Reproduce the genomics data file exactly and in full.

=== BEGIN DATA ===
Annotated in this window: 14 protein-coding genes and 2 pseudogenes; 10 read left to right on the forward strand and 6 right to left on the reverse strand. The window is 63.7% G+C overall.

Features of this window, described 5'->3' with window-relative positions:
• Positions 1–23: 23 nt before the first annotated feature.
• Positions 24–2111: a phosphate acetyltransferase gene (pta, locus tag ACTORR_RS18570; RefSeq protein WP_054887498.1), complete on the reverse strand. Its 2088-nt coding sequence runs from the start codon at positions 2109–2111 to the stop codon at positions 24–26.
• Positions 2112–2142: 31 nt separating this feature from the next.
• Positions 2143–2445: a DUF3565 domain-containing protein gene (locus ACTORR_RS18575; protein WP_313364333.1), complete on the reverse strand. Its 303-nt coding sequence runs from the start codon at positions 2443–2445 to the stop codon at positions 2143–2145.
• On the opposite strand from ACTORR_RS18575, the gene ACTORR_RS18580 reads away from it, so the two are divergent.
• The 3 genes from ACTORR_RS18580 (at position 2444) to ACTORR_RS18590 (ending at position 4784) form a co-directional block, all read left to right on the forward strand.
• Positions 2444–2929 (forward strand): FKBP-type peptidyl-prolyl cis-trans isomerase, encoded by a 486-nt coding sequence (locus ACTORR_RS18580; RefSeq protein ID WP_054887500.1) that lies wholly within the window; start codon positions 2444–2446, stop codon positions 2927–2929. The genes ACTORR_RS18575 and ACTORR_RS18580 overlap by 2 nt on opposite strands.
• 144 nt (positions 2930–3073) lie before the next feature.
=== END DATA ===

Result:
Annotated in this window: 14 protein-coding genes and 2 pseudogenes; 10 read left to right on the forward strand and 6 right to left on the reverse strand. The window is 63.7% G+C overall.

Features of this window, described 5'->3' with window-relative positions:
• Positions 1–23: 23 nt before the first annotated feature.
• Positions 24–2111: a phosphate acetyltransferase gene (pta, locus tag ACTORR_RS18570; RefSeq protein WP_054887498.1), complete on the reverse strand. Its 2088-nt coding sequence runs from the start codon at positions 2109–2111 to the stop codon at positions 24–26.
• Positions 2112–2142: 31 nt separating this feature from the next.
• Positions 2143–2445: a DUF3565 domain-containing protein gene (locus ACTORR_RS18575; protein WP_313364333.1), complete on the reverse strand. Its 303-nt coding sequence runs from the start codon at positions 2443–2445 to the stop codon at positions 2143–2145.
• On the opposite strand from ACTORR_RS18575, the gene ACTORR_RS18580 reads away from it, so the two are divergent.
• The 3 genes from ACTORR_RS18580 (at position 2444) to ACTORR_RS18590 (ending at position 4784) form a co-directional block, all read left to right on the forward strand.
• Positions 2444–2929 (forward strand): FKBP-type peptidyl-prolyl cis-trans isomerase, encoded by a 486-nt coding sequence (locus ACTORR_RS18580; RefSeq protein ID WP_054887500.1) that lies wholly within the window; start codon positions 2444–2446, stop codon positions 2927–2929. The genes ACTORR_RS18575 and ACTORR_RS18580 overlap by 2 nt on opposite strands.
• 144 nt (positions 2930–3073) lie before the next feature.